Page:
With the Senate about to come back into session, it’s high time to think about reforms of the flood insurance program. The House has passed a good bill—certainly the best reform that the House has ever approved—and the Senate can make it better. If it wants to do this, there are four things that it could do: take out the new coverage categories that the House added, add Sen. Wicker’s COASTAL Act, further restrict the areas in which it sells flood insurance, and increase private participation.
First off, the Business Interruption and Additional Living Expenses coverage that the House added need to go. The program is already in deep trouble and doesn’t need to grow. Whatever promises about “adequacy” are made, there’s plenty of reason not to believe them: NFIP has never kept them in the past and new coverage, even for reasonably minor item, will inevitably make things worse.
Sen. Wicker’s COASTAL Act (which I’ve worked on and praised in the past), is a common sense solution to one of the biggest problems bedeviling the national flood program. Passing it would solve a real problem for consumers, put insurers in a better position to write coastal area coverage, and help move all rates towards actuarial adequacy. It’s a solid idea and deserves very strong consideration.
Third, the Senate should consider legislation that will further restrict the areas in which flood insurance is available. Already, the Coastal Barrier Resources Act makes flood insurance unavailable in barrier islands and on barrier beaches. If it’s serious about saving money and protecting the environment, Congress should go further and restrict the government’s ability to write flood insurance in all wetland areas that aren’t currently developed. “No net loss” is a poor substitute for actually preserving natural wetlands and ending flood insurance would, in many cases, end the development of wetlands.
Finally, the Senate should look for more ways it can increase private participation in the flood insurance program. Amongst other things, it might investigate a “takeout” program to allow private carriers (voluntarily) to underwrite any policy on which they can beat NFIP rates for identical coverage. Initially, such a program would probably attract only a very small number of participants, but its existence could serve as a useful barometer of overall interest in assuming private risk for flood insurance. Increasing the size of the private insurance market should be the long-term goal of the flood program as a whole.
The crop insurance program is even worse than the flood insurance program, a $6.5 billion waste of taxpayer money. While flood insurance, at minimum, meets a real demand that the market wasn’t meeting, the federal crop insurance program has displaced a private market for the benefit of industrialized agriculture and insurance agents. (I basically like both “factory farms” and insurance agents; but I don’t think either of them deserves special government handouts.) One of the main defenses in favor crop insurance is that it “saved” the American farm. And a quick glance at the statistics seems to offer some proof. The every-five-year agriculture censuses shows that there were 1.91 million American farms in 1997, compared to 2.2 million today, about the same number as there were before the “farm crisis” of the 1980s.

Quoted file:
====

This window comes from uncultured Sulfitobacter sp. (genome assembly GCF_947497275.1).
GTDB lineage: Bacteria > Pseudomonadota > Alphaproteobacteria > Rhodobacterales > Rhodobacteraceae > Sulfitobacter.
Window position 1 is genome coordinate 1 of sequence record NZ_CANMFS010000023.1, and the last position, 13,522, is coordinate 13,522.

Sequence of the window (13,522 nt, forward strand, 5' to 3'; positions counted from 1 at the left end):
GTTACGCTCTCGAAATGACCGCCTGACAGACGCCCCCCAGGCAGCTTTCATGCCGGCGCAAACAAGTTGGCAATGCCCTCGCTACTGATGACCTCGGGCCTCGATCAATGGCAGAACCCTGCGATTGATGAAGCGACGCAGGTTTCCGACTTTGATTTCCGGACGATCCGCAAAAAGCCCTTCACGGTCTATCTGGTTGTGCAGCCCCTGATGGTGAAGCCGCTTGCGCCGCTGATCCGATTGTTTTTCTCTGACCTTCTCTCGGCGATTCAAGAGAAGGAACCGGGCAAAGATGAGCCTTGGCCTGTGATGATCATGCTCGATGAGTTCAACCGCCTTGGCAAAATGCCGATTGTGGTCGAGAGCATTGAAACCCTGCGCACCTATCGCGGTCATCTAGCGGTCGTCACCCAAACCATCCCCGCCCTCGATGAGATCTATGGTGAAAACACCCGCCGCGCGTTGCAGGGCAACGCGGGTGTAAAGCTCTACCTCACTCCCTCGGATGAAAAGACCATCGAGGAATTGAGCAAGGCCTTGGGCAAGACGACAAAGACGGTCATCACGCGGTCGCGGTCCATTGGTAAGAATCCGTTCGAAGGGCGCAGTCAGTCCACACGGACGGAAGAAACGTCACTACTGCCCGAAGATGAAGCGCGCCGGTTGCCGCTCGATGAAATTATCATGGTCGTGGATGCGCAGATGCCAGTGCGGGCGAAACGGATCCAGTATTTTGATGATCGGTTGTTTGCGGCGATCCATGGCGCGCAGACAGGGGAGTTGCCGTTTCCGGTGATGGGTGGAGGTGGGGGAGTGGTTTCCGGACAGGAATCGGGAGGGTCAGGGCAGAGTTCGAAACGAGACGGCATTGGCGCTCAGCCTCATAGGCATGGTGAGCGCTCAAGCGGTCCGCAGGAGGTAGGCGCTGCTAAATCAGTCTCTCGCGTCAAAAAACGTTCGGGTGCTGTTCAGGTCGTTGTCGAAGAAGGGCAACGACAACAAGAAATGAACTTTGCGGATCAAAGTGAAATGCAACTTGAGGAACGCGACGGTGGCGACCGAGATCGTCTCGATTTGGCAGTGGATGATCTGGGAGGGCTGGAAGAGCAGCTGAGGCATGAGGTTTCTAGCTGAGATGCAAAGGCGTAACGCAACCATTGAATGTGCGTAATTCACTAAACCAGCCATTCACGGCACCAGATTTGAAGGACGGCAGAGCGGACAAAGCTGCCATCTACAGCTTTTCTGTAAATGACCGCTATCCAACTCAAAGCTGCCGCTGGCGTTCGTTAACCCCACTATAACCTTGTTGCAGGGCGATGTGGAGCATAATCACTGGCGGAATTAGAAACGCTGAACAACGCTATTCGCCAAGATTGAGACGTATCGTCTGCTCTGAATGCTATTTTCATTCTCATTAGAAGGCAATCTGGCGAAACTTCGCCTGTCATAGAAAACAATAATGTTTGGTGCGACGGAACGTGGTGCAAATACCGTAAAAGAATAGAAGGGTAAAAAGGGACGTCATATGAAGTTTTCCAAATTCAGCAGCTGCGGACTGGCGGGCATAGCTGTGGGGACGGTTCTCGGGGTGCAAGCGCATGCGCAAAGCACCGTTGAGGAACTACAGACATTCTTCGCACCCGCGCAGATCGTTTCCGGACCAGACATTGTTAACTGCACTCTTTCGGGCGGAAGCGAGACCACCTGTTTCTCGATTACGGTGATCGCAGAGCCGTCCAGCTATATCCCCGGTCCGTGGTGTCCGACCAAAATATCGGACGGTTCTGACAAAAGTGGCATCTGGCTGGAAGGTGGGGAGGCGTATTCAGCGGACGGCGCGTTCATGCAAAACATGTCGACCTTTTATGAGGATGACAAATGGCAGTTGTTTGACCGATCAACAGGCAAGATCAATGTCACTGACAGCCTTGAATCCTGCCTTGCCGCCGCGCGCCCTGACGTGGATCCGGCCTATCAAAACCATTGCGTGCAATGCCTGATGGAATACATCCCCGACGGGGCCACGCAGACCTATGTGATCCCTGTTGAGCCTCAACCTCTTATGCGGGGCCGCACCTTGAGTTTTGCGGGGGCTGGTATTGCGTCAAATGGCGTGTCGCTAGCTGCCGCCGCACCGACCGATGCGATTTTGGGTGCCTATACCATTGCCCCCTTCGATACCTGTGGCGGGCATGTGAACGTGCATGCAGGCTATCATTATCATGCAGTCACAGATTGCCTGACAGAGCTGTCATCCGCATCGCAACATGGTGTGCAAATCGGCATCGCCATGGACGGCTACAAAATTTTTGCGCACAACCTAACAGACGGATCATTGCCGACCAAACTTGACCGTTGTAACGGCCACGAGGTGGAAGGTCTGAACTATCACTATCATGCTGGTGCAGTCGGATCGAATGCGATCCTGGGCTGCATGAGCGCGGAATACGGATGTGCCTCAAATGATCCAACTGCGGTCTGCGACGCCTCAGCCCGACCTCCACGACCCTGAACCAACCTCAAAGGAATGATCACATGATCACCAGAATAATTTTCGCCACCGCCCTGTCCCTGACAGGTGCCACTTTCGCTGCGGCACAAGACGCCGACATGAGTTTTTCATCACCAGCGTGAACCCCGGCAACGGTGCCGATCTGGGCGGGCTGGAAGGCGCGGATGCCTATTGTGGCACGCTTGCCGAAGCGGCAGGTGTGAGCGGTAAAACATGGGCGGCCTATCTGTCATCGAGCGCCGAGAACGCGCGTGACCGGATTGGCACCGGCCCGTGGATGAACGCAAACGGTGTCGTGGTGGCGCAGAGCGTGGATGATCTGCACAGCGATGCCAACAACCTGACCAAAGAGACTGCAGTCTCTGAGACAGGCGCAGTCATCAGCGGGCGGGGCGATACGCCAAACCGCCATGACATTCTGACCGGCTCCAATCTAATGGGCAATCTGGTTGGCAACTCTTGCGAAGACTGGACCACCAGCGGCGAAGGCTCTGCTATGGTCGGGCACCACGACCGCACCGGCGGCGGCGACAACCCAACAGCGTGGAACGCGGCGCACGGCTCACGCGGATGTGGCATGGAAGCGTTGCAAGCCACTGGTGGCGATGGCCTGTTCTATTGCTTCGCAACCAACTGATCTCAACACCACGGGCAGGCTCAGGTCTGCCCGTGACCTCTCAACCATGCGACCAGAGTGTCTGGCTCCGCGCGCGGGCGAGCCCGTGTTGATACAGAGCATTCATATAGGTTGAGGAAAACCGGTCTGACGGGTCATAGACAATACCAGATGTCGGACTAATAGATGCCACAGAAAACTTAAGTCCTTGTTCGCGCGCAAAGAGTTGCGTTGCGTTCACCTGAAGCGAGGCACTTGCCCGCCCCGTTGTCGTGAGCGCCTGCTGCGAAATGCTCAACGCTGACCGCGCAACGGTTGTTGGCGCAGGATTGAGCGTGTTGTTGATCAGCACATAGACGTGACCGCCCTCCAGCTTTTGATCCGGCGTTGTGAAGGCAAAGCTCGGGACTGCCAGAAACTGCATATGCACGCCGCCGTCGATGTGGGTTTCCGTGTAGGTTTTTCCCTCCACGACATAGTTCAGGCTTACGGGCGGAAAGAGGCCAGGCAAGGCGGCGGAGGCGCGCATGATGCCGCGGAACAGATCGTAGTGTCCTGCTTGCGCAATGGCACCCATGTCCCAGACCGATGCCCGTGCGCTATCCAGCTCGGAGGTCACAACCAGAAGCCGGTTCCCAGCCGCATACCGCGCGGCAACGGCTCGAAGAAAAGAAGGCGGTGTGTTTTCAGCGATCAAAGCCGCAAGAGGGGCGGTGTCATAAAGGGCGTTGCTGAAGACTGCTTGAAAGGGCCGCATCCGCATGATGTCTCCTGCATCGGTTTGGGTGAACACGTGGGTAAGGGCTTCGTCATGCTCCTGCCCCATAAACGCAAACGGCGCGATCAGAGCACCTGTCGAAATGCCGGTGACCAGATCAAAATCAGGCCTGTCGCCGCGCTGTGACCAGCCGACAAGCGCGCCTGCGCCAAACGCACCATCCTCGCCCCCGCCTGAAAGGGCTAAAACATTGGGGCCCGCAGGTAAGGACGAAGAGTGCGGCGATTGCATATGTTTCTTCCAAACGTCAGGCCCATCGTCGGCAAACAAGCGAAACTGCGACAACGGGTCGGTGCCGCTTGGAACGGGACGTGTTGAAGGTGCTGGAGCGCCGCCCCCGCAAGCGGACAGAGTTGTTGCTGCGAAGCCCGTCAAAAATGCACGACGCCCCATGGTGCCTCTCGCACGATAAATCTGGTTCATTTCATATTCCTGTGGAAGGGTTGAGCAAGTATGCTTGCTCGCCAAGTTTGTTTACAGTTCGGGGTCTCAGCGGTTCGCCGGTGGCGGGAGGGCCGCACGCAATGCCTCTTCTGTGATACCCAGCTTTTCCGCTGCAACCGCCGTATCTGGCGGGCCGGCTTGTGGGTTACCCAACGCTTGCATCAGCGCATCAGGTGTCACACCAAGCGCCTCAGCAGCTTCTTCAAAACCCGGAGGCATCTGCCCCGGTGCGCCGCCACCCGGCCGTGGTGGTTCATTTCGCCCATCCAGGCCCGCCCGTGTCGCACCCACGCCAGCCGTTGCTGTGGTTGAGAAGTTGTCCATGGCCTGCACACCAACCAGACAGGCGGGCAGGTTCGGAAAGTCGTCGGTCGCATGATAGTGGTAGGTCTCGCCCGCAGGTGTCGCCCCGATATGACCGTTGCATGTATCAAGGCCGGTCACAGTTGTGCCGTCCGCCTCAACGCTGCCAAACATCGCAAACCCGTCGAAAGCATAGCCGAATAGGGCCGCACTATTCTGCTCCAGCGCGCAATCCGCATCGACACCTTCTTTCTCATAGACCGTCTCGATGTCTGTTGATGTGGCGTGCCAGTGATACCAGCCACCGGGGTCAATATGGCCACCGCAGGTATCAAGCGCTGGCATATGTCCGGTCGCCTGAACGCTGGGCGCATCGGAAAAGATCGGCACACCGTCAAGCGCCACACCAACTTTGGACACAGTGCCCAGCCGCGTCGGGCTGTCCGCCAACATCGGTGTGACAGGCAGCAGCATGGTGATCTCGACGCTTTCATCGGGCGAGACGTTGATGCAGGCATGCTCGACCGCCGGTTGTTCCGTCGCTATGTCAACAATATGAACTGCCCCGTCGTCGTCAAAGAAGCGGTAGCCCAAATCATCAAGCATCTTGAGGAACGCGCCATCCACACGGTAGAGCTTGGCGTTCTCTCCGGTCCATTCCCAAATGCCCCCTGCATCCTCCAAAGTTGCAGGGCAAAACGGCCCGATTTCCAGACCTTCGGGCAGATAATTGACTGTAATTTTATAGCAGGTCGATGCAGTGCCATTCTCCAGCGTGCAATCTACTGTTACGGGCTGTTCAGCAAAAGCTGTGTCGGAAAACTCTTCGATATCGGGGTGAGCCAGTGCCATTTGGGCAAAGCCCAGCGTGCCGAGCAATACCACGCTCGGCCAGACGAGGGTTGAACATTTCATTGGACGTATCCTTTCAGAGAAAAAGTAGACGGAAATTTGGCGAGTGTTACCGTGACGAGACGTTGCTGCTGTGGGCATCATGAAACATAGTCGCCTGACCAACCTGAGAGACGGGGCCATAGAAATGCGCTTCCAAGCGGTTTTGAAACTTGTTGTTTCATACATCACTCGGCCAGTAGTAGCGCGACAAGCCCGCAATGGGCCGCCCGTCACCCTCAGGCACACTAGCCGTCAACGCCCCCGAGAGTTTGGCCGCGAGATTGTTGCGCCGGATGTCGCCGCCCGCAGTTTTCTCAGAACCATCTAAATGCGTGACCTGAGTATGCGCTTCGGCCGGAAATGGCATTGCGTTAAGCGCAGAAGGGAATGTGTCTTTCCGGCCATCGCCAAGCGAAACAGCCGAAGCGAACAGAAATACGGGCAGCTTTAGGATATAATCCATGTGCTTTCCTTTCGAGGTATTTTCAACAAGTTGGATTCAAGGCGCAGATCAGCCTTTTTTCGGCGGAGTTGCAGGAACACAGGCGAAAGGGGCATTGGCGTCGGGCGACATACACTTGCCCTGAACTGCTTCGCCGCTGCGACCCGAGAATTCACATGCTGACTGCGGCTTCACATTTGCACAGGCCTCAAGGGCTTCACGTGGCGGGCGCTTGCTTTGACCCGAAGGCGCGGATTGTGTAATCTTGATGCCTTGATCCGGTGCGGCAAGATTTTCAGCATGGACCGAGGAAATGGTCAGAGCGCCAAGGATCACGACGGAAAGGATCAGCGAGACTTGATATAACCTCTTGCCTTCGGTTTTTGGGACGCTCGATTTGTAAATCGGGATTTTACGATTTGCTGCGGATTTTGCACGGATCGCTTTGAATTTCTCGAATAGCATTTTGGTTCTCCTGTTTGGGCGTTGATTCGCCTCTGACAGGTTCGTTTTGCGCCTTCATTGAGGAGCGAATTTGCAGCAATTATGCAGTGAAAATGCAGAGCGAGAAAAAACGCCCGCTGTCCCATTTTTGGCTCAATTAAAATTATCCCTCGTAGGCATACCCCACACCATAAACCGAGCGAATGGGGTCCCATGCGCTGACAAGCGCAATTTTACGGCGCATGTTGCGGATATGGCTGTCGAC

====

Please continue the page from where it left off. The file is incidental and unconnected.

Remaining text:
A look at the actual facts, however, reveals something else: the number of people who would classify themselves as farmers or derive more than a tiny portion of their income from growing food and fiber is in decline, as is the family farm.
First, the number of farms organized by a “family or individual” actually declined slightly between 2002 and 2007 (although it’s higher than it was in the late 1980s.)
More importantly, all of the net growth in the number of farms since the 1980s comes from enterprises with annual sales of less than $10,000. In fact, such enterprises represent now half of all American farms. While some of these may be Amish and other “plain” communities that are largely self-sufficient and may not have much cash income, it’s probably fair to assume that most of them are hobbies run by people who have other jobs. Since a full-time, 50-week minimum wage job, $14,500 a year, brings in more money than about half of all American farms, hardly anybody operating one of these farms can really be making a living off of it.
The main consequence of current agriculture policy as a whole—crop insurance included—seems to be to be encouraging “hobby” and large-scale farming. Crop insurance sure hasn’t saved the family farm.
The Martin Luther King Memorial, the newest in a city that sometimes seems to have too many, was certainly worth building. It isn’t quite finished yet (dedication is next week) and you can’t walk around it. My early review: it’s a good addition to the city’s monumental landscape. My favorite element is probably the one that will get the most criticism: the giant white statute of King carved out of stone in a standing pose.
Only one of D.C.’s other monuments—the Jefferson Memorial—depicts its central subject standing and, off hand, I can’t think of any prominent stone-built American memorials with their central subject standing up. So it’s new and different. On the other hand, it respects tradition. The statute’s gleaming white surface harmonizes well with the nearby Jefferson memorial and Lincoln memorials while its landscaped features, in my mind, seem likely to give it a more human scale than the slightly inhuman World War II and Vietnam memorials. In all, I suspect it’s a place that D.C. will—and should—come to value and enjoy.